by Liz Fonseca ’13, Presidential Assistant, Public Relations
Dr. Albert Kipa has had quite the career. As an expert in Germano- Slavic literary and cultural relations, he has lectured in cities across the world including Freiburg, Mainz, Munich, Prague, Rome, Kiev, Lviv, Moscow and Warsaw. However, the most rewarding city in which Kipa has lectured is much closer to home – Allentown, where, over the last five decades, Kipa has taught and mentored thousands of Muhlenberg students.
Kipa retired this past spring from his position as Professor Laureate of German and Russian and J. & F. Saeger Professor of Comparative Literature in the Department of Languages, Literatures and Cultures (LLC) after 46 consecutive years of service to the College.
Kipa was born in Kiev, Ukraine and immigrated to New York with his family at age 11. He received his B.A. in German and Russian from the City College of New York, and just five days after receiving this degree, he began teaching at his alma mater, confirming his love of teaching languages and literature. Soon after, he began an assistantship at the University of Pennsylvania, where he earned his Ph.D. in Germano-Slavic literary relations in 1972.
Kipa accepted a position teaching at Muhlenberg in 1966, knowing it was the right place. For him, it was located perfectly between New York and Philadelphia, and he appreciated that ‘Berg’s size allowed him to maintain close relationships with students, which he insists have been the backbone of his career, saying they underwent “an exploration of the world together.”
It was also crucial to him that the College champion the liberal arts. Kipa says, “The liberal arts experience provides you with a foundation in what it means to be human.”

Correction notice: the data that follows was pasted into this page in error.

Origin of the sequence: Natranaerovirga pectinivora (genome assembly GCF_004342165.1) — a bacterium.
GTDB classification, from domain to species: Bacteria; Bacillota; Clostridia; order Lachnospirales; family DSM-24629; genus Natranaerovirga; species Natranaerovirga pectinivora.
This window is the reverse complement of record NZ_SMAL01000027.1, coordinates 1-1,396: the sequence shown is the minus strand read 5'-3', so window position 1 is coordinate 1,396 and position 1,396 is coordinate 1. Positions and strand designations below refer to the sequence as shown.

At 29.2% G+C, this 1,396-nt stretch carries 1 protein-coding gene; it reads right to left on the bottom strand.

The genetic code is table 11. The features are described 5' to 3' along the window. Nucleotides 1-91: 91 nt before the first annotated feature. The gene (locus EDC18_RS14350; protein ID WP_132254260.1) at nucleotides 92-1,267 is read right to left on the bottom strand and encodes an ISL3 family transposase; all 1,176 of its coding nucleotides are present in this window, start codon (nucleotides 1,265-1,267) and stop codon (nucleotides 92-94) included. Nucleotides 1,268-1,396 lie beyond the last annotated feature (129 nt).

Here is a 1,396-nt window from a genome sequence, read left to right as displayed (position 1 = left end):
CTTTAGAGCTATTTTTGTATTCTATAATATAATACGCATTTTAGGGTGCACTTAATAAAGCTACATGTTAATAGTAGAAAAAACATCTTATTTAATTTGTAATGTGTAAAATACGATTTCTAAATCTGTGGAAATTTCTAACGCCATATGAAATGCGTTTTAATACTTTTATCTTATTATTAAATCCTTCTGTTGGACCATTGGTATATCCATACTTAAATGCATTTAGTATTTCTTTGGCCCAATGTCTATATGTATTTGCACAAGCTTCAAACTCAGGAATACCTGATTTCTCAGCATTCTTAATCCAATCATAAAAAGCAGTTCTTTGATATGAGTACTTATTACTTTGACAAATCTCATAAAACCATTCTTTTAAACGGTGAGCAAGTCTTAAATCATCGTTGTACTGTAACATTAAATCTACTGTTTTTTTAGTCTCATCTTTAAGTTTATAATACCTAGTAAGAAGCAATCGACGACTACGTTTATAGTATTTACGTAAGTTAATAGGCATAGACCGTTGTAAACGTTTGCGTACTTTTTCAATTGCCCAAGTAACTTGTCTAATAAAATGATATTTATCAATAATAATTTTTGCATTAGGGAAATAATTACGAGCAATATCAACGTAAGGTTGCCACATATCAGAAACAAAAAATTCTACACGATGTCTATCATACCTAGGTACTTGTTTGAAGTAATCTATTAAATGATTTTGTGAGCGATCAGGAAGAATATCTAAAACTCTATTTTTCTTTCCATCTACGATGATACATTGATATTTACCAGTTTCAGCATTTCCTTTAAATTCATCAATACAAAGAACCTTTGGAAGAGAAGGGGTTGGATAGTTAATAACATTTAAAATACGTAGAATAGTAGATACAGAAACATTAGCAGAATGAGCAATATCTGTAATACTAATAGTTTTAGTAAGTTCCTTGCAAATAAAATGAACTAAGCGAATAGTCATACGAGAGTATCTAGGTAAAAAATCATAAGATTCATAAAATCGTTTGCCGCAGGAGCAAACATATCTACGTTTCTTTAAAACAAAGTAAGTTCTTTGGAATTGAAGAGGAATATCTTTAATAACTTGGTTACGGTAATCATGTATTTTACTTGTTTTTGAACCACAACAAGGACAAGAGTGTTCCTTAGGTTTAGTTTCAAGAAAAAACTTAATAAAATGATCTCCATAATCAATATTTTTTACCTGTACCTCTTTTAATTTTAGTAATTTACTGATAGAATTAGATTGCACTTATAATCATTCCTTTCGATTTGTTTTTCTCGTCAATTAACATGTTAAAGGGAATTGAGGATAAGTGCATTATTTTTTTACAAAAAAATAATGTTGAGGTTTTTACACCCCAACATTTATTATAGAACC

His Russian, German and English literature courses “encouraged students to see literature as art, as a significant reflection of life and as an imaginative extension of its possibilities” while through his language courses he tried to “opened up their eyes to a broader perception of the world.”
The versatility and breadth of Kipa’s remarkable career makes any attempt at a complete list of achievements impossible. He has received the Christian R. and Mary F. Lindback Distinguished Teaching Award as well as a huge number of prestigious national and international awards, including the Fulbright and Ukraine’s presidential “Order of Merit.” He served on a National Advisory Council to the newly created U.S. Department of Education from 1980 to 1982 and has acted as author or editor for an extensive number of books, articles and reviews.
At Muhlenberg, Kipa served as the LLC department head for 12 years. In addition to that, he says it feels as if he has devoted time to “every imaginable committee on campus,” even acting as the faculty advisor to the ice hockey club for five years “because my sons (’98 and ‘01) were ice hockey fanatics.”
When asked what he will miss about ‘Berg, Kipa says, “The most important part of the job was interacting with students and colleagues. I am going to miss those daily interactions, but the relationships I have with everyone will remain.”
Looking forward, Kipa says, “In some respects, I want to cut back on the broad range of activities I was involved with,” but he laughingly points out that “retirement is not as if you’re exiled,” as some students and faculty members seem to believe when they see him on campus now. Kipa will continue his scholarly work and is excited to travel more and spend time with his wife of 46 years, Oksana. He will also continue to serve as the President for the Ukrainian Academy of the Arts and Sciences in the US.
At his retirement dinner last May, Kipa was deeply touched when he was presented with a video montage of faculty members, staff and students wishing him well and recalling his years at Muhlenberg.
In his farewell message, Provost John Ramsay said, “Professor Al Kipa has been one of Muhlenberg College’s most renowned, most respected teacher-scholars…He is also one of our wisest colleagues. He is a thoughtful man about the big issues of both the faculty and of the College at large. He has always expressed himself in conversations and disagreements about the direction of the College in very civil tones…He was always the most enjoyable and thoughtful companion and conversationalist.”
This is only one short message among dozens from members of the Muhlenberg community, thanking Kipa for being a mentor, a role model and a friend. Thinking of the video, Kipa smilingly states, “I had a lot of good friends at the College that expressed kind words. I realized why I never thought of retiring before.”